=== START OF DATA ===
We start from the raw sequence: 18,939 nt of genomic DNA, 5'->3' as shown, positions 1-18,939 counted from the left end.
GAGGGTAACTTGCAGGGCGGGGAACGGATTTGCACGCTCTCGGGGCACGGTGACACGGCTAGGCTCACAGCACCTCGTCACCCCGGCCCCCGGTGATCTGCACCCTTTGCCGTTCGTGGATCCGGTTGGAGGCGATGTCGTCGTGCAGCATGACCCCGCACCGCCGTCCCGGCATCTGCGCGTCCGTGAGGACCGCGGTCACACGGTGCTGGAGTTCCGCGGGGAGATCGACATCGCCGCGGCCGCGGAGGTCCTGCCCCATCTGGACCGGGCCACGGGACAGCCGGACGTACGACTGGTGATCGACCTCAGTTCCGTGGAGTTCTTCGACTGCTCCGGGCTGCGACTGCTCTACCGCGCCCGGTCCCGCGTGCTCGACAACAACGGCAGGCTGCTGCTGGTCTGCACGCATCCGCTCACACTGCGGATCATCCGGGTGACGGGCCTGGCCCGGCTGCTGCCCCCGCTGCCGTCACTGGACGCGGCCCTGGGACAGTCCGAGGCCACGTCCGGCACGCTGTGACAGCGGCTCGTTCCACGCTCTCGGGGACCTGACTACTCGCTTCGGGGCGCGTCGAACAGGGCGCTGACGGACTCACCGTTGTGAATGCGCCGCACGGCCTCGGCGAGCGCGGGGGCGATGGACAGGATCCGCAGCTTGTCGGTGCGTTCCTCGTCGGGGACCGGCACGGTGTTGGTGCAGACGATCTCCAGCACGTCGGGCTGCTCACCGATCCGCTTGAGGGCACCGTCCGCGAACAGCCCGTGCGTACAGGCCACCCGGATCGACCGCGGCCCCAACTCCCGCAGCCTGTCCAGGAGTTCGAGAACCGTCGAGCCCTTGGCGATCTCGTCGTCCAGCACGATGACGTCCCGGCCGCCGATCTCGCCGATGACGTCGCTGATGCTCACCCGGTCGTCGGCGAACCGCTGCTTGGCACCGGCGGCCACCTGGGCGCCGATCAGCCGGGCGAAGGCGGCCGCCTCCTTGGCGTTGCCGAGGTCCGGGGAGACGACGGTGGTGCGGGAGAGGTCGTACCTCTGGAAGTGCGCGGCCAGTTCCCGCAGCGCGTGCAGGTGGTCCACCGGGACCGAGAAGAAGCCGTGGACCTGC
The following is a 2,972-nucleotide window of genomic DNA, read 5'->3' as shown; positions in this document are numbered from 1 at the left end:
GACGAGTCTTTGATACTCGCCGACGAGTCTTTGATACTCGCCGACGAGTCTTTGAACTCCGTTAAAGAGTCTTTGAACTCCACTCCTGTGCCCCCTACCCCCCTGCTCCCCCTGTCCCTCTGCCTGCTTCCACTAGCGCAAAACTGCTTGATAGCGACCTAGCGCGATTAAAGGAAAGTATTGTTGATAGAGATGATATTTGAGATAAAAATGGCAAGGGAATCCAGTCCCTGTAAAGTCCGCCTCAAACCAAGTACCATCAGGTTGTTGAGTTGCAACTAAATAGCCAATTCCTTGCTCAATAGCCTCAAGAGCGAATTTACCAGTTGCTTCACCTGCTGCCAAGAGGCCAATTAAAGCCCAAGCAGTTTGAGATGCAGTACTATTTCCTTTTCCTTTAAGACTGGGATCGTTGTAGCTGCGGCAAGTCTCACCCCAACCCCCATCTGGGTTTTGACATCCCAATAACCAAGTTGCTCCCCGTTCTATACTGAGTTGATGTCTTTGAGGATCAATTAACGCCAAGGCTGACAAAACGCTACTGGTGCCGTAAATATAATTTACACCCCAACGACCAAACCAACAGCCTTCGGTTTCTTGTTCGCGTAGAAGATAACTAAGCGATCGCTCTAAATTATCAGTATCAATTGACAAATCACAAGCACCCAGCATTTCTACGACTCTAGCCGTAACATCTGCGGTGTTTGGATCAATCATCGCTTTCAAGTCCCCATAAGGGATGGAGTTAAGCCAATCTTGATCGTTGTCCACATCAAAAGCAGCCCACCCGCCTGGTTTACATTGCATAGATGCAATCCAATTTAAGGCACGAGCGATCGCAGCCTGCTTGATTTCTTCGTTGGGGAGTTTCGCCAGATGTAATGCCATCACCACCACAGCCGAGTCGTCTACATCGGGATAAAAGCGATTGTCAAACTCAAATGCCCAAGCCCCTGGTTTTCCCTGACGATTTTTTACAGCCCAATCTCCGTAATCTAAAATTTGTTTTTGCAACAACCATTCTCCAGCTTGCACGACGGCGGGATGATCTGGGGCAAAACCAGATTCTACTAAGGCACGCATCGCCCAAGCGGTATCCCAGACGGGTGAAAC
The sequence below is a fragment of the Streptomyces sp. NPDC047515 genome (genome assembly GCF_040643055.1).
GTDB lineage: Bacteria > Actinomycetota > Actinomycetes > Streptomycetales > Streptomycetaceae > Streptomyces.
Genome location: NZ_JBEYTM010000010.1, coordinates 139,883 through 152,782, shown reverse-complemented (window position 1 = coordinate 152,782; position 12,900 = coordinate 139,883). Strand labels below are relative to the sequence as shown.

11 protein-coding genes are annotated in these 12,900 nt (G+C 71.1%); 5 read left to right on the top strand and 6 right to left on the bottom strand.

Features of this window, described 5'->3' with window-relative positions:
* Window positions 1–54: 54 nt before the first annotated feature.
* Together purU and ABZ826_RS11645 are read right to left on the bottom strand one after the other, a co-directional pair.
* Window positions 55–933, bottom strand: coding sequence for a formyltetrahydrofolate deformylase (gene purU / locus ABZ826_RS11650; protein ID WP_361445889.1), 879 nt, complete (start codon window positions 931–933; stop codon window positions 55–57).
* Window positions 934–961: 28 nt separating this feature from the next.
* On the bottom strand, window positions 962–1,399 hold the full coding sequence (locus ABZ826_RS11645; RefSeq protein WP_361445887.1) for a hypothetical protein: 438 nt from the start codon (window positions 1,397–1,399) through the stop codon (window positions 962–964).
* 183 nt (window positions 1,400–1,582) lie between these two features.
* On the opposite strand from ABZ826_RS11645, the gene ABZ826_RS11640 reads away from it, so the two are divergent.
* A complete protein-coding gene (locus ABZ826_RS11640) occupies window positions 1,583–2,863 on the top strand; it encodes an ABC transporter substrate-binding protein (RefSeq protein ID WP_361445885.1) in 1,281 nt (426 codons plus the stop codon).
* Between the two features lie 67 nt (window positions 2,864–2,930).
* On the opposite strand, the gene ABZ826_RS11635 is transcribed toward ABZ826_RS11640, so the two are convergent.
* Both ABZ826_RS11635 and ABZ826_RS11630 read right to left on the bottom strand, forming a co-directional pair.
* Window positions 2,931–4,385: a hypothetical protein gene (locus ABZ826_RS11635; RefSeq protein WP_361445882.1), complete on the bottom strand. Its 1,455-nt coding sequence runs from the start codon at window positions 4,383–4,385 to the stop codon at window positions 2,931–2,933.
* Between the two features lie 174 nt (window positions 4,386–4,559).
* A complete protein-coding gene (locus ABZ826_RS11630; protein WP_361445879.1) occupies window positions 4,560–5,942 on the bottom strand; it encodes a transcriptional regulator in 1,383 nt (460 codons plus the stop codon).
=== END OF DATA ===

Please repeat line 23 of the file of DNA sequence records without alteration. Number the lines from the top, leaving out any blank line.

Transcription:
* A complete protein-coding gene (locus ABZ826_RS11630; protein WP_361445879.1) occupies window positions 4,560–5,942 on the bottom strand; it encodes a transcriptional regulator in 1,383 nt (460 codons plus the stop codon).